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India: Highlighting climate change impact on grassroots

Nov 09, 2009

At a recent public hearing held in Jaipur, people from all over India came together to share their experiences and speak of how their lives and livelihoods, traditions and culture are being impacted by climate change. It was organised by Oxfam India in collaboration with CECOEDECON.

Jaipur: More than 400 people from 12 rain-fed states in the country converged in Jaipur to discuss the impact of climate change in their regions and on their lives in a public hearing on November 4.

man at hearing

The public hearing was organised by more than 60 NGOs and was led by CECOEDECON (The Centre for Community Economics and Development Consultants Society), a Jaipur-based NGO in collaboration with Oxfam India.

This was the last session after six public hearings organised by Oxfam India all over the country. These hearings gathered numerous testimonies which would work as evidence to influence the decision makers who are formulating policies on the issue of climate change.

The public hearing was conducted by a jury of eminent citizens comprising Justice V.S. Dave; Justice Panachand Jain; Rajendra Bhanawat, NREGA Commissioner, Rajasthan; Manhar Adil, agriculture expert from Chhattishgarh Government; Dr Suman Sahai, Gene Campaign; Sunita Satyarthi, advocate and ex-member Women's Commission, Rajasthan; Arun Kumar Panibaba and C.K. Ganguly. The public hearing was conducted by Dr Sanjai Bhatt of Delhi University.

Speaking at the inauguration, Aditi Kapoor, Economic Justice Lead Specialist of Oxfam India, said the effects of climate change spare none. The worst hit are the poor who have limited resources and capacity to respond or adapt to changing weather patterns.

“The objective of these hearings is to bring forward evidence in the form of testimonies of people to influence the decision makers on the urgency of taking action on the issue of climate change. Also, the final report to be submitted at Copenhagen would highlight the perspective of the developing nations in front of the world leaders which would help them keep the link between climate change and poverty in mind while framing the way ahead on this issue,” she said.

Sharad Joshi from CECOEDECON said the impact of climate change is harshest on people from the lower strata as they have minimal resources and minimum adaptive capacity, as represented by a group of farmers from Rajasthan and other states at UNFCCC platform in Copenhagen during the international conference.

Vijay Pratap, Convener of the public hearing said the question of climate justice is related to the issue of the current paradigm of development which is largely influenced by finance capitalism and market domination.

Bali Ram, a farmer from Bundelkhand, UP expressed his concerns as a representative of marginalised farmers in his region. He said that climate change has not only affected the cropping pattern but also socio-economic conditions.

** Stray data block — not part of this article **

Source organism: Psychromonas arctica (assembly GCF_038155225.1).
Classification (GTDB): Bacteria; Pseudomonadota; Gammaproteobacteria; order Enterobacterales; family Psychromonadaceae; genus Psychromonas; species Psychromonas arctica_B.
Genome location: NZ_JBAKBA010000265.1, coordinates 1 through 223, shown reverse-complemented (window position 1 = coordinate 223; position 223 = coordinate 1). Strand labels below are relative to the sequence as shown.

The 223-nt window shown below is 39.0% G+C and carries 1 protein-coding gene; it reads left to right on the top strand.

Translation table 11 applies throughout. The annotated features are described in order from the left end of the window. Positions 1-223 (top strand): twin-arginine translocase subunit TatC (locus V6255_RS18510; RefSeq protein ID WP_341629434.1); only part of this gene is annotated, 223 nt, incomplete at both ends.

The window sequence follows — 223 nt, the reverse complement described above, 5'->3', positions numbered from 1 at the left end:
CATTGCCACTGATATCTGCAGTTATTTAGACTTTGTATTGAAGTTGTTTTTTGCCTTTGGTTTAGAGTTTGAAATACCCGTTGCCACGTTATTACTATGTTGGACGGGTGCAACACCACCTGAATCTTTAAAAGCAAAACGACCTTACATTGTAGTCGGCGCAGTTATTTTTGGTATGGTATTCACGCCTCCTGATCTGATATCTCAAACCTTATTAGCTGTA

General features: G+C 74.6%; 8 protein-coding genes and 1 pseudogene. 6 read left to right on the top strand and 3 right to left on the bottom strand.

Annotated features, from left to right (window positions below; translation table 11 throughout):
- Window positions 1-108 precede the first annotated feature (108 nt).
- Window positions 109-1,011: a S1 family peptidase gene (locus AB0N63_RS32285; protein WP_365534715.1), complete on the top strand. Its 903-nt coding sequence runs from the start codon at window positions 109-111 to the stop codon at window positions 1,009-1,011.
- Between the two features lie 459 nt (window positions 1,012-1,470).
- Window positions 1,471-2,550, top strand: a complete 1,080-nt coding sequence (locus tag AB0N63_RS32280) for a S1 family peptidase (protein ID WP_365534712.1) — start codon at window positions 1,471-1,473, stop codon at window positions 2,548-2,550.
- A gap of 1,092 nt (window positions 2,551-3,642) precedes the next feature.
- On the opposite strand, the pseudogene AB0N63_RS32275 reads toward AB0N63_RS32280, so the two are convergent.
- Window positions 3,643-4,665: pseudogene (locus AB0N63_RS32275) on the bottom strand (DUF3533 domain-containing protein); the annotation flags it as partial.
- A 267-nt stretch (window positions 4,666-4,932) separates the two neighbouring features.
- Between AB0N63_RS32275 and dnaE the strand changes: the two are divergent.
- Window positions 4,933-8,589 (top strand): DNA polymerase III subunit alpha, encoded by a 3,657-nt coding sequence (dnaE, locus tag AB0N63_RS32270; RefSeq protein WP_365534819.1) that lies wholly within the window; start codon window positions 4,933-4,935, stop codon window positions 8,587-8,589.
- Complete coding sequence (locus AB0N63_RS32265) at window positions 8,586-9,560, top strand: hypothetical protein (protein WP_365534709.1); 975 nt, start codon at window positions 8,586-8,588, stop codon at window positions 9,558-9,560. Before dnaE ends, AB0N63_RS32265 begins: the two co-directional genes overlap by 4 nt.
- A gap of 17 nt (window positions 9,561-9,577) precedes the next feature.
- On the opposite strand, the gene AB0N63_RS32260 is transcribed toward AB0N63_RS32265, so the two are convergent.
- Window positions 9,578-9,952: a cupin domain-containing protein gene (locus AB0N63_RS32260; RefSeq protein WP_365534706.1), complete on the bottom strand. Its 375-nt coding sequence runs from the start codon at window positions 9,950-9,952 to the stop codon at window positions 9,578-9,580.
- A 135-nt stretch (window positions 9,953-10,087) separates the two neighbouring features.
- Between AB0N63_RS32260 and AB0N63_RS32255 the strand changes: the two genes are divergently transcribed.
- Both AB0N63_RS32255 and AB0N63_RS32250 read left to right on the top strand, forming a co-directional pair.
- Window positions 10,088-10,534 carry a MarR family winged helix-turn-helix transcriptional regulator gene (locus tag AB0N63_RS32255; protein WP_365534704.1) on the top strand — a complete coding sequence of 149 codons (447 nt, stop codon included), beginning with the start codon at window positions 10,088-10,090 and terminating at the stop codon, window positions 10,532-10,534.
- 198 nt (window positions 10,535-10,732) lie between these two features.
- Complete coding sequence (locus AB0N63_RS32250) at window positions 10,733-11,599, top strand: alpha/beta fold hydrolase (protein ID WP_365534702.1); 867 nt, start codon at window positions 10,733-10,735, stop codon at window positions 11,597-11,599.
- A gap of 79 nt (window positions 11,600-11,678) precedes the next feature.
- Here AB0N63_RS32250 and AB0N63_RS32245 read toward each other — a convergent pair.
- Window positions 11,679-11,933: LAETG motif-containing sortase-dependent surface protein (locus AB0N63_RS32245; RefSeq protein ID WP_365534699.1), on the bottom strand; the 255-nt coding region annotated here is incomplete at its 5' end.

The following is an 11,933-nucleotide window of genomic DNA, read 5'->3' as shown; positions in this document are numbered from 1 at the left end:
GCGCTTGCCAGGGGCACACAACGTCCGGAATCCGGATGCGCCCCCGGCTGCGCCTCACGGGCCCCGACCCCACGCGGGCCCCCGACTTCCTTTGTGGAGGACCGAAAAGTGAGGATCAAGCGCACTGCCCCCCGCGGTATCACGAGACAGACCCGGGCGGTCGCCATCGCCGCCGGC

On being questioned by Jury member Rajendra Bhanawat, NREGA Commissioner, Rajasthan, Bali Ram talked of large scale corruption in awarding job cards and wage payment.

Ramashanker, a 40-year old farmer from Chhattisgarh pointed out that climate change has also led to an increase in crimes and immorality in the society, as well as affecting bio-diversity.

Woman at public hearing in Jaipur

Nilikant from Bihar, Devka Bai from Madhya Pradesh, Roopa Bhai and Jolly Bahan from Surendra Nagar in Gujarat, Bhopal and Neeraj from Jharkhand, Ramakishan, Ramkaran from Rajasthan, Sita Devi and Shoban Sain from Uttarakhand also shared their experiences of change in their lives and livelihoods due to climate change.

Farmers from Uttar Pradesh and Bihar said for the last five years, they have observed that precipitation and the number of rainy days have come down significantly and thus disrupted the agricultural cycle in the region.

Tribals and pastorals from Jharkhand and Gujarat said that due to the decrease in forest cover, their livelihood opportunities and income from forest produce have been significantly reduced. This has compelled them to migrate to nearby urban areas. NGOs from these states also attested to the loss of number of species of plants and insects.

Womens' networks and organizations spoke of how women have to bear the brunt of loss of household income, deterioration in health, lack of availability of water, fodder and fuel.

In its verdict, the jury said that climate change was of serious concern as it was destabilising the economies and lives of people in these states. It concluded that rain fed regions of the country should aim at collective long term programmes and ameliorative measures.

The international community must be informed of these disastrous impacts on agriculture, food and water security, forest and environment, livestock and health.

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